A phenomenon in the US, Glee follows an optimistic secondary school teacher as he attempts to inspire an oddball group of students to realise their star potential and restore the school’s show choir – the glee club – to its former glory. In the pilot episode, teacher Will Schuester – or Mr Schu – begs the headteacher – Principal Figgins – to let him take on the Herculean task of transforming this group of underdogs into a world-class vocal ensemble. Source: E4
So I finally saw the first episode of Glee which has just premièred here in the UK. One of the most anticipated US imports of recent times opening with unanimously strong reviews. Really really good. Funny, uplifting, satirical, darkly comical. Loving it!
After teasing with the pilot last month, E4 finally launches the full series of Glee with a glorious double bill. It fully deserves all the praise that’s been flung at it in recent months, with Broadway-calibre performances, a triumph-of-the-losers drive and one of the best villains ever to appear on TV in the form of acidic cheerleading coach Sue Sylvester (“You think this is hard? Try waterboarding. That’s hard!”). Tonight, glee club is formed, spirits are lifted and Sue tries her hardest to ruin it for everyone. Source.
Radio Times review:
Ashamed at being more addicted to High School Musical than your kids are? Let your jazz hands flutter freely with this instantly adorable American series. It adds a tart, grown-up script to the finger-clickin’ joy of plucky, white-toothed wannabes putting on a show against the odds. An idealistic young teacher with nice curly hair wants to revive the school musical-theatre group. Can he and his ragbag of shiny hopefuls overcome the mockery of the jocks, the bitter envy of the prom queens, and their own self-doubt to win some sort of singing competition? On the adult emotional drama front, can the teacher square his lingering creative dreams with the nesting urges of his horrid, cardboard wife? Glee could easily collapse under the weight of its high-school archetypes, but this pilot episode (the second instalment follows at 6:35pm) makes them all minty fresh. Swift, sharp, witty, romantic and filled with fabulous Fame-y set pieces, it manages to simultaneously celebrate and satirise the passion of born performers. It’s got a hundred 100W bulbs on it, spelling out the word “hit”. Source.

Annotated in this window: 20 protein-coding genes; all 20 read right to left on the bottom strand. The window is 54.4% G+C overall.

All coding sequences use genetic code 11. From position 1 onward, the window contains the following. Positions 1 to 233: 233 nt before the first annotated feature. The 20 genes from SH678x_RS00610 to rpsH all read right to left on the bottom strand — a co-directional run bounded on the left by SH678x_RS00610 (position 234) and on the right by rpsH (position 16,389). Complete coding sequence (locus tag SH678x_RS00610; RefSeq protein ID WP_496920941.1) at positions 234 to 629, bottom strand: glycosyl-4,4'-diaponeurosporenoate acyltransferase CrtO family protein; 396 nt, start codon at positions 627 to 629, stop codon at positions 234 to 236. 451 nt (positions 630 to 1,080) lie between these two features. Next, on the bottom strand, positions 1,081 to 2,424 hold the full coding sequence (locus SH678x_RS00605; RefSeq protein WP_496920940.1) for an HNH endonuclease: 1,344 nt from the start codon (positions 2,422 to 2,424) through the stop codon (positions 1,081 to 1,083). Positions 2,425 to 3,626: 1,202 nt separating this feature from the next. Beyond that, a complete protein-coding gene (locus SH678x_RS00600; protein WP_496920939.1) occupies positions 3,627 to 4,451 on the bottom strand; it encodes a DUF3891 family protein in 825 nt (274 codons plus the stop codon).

Part of me is enraptured, and part enraged, by the transcendental experience that is Glee, the new television series on E4. Everything about it is irresistible – it’s set in an American high school, with great music, lots of pretty people and surprisingly good jokes.
But the discovery of this thing they call the glee club has been deeply painful. They’ve been enjoying them in the US all this time, and no one told us? We’ve given them so much – pilgrims, independence, a language, The Office – and they never found time to export the glee club to schools over here. Would it really have hurt them? Source.
More about Glee on E4’s website.
UK residents can watch again on 4oD.